Seminar on "Multi-Agent Systems: Modeling, Estimation and Control Issues - Case Study: Camera Networks"

Wednesday, May 12, 2010 - 1:30pm to 2:30pm
ME 2243 (old CAD lab)


Dr Angelo Cenedese, Assistant Professor at at the Department of Engineering and Management of the University of Padova (Italy), (

ABSTRACT:  In recent years, both academic and industrial research have focused a huge effort on studying the distributed system paradigm and a wide variety of related applications. Many of these applications are based on the design of (relatively) cheap devices, characterized by computational and communication capabilities, memory, and instrumented with sensors and/or actuators to interact with the peers and the surroundings: a network of such devices is called a multi-agent systems. It is remarkable how, in many situations, the multi-agent system shows emergent behaviors and performances that are higher than those of the monolithic architecture counterpart. At the same time, though, this new perspective poses multi-disciplinary issues that span over the communication, computer science, system theory fields of research (to cite a few). In this talk, some of these problems are presented, such as those regarding the observability and the topology understanding in sensor networks, and the finite resource problem in an heterogeneous agent multi task framework. Although of general discussion and application, we will refer to the specific case study of a camera network for environment monitoring and surveillance, which, beyond the importance per se, appears also as an appealing paradigmatic example. In this context, we will first formalize three problems, namely the "graph building problem", the "task assignment problem", and the "cooperation problem" and then propose some algorithmic solutions, which have been validated with numerical simulations using real world scenario indications and parameters.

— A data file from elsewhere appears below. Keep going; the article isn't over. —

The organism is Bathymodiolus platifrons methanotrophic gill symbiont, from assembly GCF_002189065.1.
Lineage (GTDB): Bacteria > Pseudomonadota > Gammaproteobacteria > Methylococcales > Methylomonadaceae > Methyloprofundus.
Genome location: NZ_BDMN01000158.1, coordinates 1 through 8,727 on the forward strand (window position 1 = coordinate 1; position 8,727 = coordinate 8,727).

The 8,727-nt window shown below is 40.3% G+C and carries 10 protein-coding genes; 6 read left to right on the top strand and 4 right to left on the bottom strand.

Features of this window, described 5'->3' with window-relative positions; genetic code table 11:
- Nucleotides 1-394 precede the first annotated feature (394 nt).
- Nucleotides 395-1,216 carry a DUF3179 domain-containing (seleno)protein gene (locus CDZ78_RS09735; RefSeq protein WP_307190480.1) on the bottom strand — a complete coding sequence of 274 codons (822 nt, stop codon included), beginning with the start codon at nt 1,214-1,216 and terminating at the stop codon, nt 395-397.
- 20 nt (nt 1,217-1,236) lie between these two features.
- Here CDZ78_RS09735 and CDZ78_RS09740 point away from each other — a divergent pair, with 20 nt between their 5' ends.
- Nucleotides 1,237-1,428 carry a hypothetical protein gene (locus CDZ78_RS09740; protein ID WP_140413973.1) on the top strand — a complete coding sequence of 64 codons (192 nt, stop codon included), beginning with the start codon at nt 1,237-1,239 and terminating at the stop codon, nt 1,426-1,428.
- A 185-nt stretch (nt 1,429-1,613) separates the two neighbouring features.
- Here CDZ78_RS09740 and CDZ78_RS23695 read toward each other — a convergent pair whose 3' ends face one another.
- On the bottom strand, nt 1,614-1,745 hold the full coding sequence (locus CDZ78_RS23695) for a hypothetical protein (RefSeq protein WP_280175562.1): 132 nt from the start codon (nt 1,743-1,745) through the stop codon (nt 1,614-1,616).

BIO: Angelo Cenedese (Laurea 1999, Ph.D 2004) is currently Assistant Professor at the Department of Engineering and Management of the University of Padova (Italy). He has held several visiting positions with international institutions: the JAERI Institute, Naka, Japan (2000), the UKAEA-JET laboratory, Oxford, UK (2001-2004), General Atomics, SanDiego, CA (2004), UCLA, Los Angeles, CA (2010). He has been and he is currently involved in EU Projects on control and diagnostics of nuclear fusion devices, on methodologies for Adaptive Optics systems, on estimation and control in distributed networked systems. His interests are in the fields of modeling, control theory and its applications, active vision, sensor and actor networks, with particular
attention to environmental monitoring and control, and surveillance networks. He is co-author of more than 40 papers, and three international patent applications on the field of surveillance sensor networks are under

HOST:  Francesco Bullo